It’s been about two weeks since the SEC released its final rules on disclosure requirements for CMBS, and I have some more details to report.
Let’s start with what the SEC did not mandate:
1) Rent rolls. While the SEC held firm on asset level disclosures, they declined to mandate that rent rolls be disclosed.
2) 144 A deals. Originally the SEC was going to require public disclosures for both public and private (144 A) deals. The final rule exempts 144 A deals from the public disclosure requirements.
3) Waterfalls. The bond waterfall programs that spell out cash flow distributions do not need to be filed.
4) Credit risk management. No third party credit risk manager is required.
Asset level disclosures:
Despite pressure, the SEC stood strong and required public reporting in XML on asset level fields. The final list of data fields for asset level disclosures came out to 152 data elements (download the detailed list here). Of the 152 required fields, 26 are not currently on the IRP. There are only six new code tables (30 new fields). The new fields do fill some gaps at the note level and provide some other key info. The CREFC IRP committee is going to create a working group to analyze the fields and prepare a response on how market participants are going to comply.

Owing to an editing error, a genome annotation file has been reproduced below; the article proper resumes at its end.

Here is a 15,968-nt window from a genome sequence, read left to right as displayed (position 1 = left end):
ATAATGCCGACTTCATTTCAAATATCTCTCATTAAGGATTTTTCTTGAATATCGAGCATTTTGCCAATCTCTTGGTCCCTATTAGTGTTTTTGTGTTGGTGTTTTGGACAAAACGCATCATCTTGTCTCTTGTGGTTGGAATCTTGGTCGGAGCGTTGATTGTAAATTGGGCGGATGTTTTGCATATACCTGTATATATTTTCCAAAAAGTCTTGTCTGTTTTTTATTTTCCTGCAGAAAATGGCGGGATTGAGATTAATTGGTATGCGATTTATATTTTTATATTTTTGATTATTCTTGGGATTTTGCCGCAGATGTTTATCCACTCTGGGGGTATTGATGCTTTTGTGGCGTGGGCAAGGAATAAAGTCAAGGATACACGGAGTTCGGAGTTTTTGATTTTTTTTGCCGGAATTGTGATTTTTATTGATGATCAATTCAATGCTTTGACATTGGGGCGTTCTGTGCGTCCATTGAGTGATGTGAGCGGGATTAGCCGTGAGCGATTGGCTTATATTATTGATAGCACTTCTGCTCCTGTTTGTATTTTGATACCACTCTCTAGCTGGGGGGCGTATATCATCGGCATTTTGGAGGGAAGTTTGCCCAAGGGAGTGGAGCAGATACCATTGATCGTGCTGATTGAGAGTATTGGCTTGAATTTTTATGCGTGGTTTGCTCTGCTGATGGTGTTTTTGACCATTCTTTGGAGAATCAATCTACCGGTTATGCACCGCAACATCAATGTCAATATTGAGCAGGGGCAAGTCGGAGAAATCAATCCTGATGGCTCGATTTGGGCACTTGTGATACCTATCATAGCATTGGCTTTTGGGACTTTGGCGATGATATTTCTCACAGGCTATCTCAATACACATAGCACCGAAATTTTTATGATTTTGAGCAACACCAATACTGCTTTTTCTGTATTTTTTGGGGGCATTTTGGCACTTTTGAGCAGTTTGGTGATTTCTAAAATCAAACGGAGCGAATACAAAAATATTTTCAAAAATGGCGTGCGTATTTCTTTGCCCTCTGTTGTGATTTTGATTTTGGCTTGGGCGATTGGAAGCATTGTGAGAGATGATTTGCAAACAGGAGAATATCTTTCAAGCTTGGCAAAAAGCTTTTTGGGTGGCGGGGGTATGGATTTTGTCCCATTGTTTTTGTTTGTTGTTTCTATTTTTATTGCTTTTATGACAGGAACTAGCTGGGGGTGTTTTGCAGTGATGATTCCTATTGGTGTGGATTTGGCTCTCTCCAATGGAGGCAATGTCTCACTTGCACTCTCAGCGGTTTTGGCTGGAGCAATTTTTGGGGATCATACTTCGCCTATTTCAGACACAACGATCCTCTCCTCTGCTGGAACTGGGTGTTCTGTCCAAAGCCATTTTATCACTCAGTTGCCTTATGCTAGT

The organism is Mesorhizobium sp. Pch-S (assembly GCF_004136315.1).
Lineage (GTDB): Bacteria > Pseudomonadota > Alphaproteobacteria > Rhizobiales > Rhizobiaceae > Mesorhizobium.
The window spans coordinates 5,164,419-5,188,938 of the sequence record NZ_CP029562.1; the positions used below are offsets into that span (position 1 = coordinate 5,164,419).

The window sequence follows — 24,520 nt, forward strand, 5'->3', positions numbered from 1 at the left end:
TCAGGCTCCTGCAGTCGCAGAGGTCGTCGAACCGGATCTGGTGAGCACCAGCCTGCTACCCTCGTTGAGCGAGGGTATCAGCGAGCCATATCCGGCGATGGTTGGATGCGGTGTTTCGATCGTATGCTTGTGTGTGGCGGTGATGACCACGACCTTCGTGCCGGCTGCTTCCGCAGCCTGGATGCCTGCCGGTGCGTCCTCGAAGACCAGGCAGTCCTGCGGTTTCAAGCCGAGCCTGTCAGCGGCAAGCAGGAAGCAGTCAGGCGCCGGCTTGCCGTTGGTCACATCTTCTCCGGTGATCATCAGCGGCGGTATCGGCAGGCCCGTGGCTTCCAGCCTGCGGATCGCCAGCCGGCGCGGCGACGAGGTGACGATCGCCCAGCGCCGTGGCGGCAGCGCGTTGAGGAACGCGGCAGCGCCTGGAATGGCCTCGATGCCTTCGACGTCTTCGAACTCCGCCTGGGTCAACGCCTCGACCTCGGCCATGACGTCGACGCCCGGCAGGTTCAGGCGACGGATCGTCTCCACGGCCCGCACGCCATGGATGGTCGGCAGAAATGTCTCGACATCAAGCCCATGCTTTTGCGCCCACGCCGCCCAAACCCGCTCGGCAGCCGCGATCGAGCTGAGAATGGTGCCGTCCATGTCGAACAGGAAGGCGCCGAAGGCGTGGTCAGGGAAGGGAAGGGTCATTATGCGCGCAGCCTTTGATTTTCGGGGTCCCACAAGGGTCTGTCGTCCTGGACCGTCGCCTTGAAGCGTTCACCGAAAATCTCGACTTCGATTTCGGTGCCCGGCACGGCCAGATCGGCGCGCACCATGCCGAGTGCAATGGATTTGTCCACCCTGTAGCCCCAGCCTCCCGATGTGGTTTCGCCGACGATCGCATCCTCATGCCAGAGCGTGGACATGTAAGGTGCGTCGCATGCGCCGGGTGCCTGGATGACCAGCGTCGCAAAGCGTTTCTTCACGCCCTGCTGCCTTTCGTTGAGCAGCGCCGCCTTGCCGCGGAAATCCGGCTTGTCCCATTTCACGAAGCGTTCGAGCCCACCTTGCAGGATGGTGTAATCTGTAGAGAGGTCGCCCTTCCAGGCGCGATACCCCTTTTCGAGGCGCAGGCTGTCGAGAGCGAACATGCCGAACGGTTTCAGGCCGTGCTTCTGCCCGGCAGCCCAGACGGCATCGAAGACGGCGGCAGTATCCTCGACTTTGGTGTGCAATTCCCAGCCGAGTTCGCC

Of these four items that the SEC decided to not mandate, the only one I disagree with is the rent rolls. I think the SEC got it right by not mandating the other three. Regarding asset level disclosures, the 30 new data elements are helpful, and it’s a big deal to make all that data publicly available in XML.
However, while this is a big step forward, it ultimately falls short of transparency because of the missing tenant information.
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Jim Flaherty is CEO of CMBS.com and the creator of the Backshop loan origination system. He is a trained credit professional with experience installing enterprise underwriting systems for commercial real estate lenders, rating agencies and investors.